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Evolutionary origin of Rosaceae-specific active non-autonomous hAT elements and their contribution to gene regulation and genomic structural variation
- Wang, Lu, Peng, Qian, Zhao, Jianbo, Ren, Fei, Zhou, Hui, Wang, Wei, Liao, Liao, Owiti, Albert, Jiang, Quan, Han, Yuepeng
- Plant molecular biology 2016 v.91 no.1-2 pp. 179-191
- Prunus cerasus, gene expression, genes, non-coding RNA, peaches, regulatory sequences, sequence homology, transposons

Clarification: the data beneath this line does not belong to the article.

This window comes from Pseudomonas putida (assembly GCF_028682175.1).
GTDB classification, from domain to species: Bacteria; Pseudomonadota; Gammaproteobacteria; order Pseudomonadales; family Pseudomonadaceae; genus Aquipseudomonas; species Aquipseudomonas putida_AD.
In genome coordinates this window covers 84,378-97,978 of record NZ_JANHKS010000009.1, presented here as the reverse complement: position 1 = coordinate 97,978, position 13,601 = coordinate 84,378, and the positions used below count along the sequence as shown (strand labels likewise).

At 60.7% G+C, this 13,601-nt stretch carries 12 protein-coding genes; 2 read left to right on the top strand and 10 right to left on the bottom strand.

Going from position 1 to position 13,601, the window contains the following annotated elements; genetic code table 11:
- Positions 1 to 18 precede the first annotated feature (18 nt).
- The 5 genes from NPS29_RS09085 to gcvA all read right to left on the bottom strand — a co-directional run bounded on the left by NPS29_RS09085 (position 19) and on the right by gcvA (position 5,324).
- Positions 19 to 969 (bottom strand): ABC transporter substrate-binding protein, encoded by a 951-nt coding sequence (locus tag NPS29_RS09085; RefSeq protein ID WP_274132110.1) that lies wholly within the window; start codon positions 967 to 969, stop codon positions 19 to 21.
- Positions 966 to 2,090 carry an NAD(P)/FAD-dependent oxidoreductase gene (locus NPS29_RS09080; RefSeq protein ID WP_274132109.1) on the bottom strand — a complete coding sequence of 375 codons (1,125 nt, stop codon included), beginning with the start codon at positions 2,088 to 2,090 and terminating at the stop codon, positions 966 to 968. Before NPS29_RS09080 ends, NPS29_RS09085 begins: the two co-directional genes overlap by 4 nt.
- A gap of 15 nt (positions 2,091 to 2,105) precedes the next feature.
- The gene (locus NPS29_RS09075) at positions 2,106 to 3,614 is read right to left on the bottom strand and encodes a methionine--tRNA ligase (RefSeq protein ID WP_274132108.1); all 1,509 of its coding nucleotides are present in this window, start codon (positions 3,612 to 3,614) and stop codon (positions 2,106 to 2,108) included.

- Transposable elements account for approximately 30 % of the Prunus genome; however, their evolutionary origin and functionality remain largely unclear. In this study, we identified a hAT transposon family, termed Moshan, in Prunus. The Moshan elements consist of three types, aMoshan, tMoshan, and mMoshan. The aMoshan and tMoshan types contain intact or truncated transposase genes, respectively, while the mMoshan type is miniature inverted-repeat transposable element (MITE). The Moshan transposons are unique to Rosaceae, and the copy numbers of different Moshan types are significantly correlated. Sequence homology analysis reveals that the mMoshan MITEs are direct deletion derivatives of the tMoshan progenitors, and one kind of mMoshan containing a MuDR-derived fragment were amplified predominately in the peach genome. The mMoshan sequences contain cis-regulatory elements that can enhance gene expression up to 100-fold. The mMoshan MITEs can serve as potential sources of micro and long noncoding RNAs. Whole-genome re-sequencing analysis indicates that mMoshan elements are highly active, and an insertion into S-haplotype-specific F-box gene was reported to cause the breakdown of self-incompatibility in sour cherry. Taken together, all these results suggest that the mMoshan elements play important roles in regulating gene expression and driving genomic structural variation in Prunus.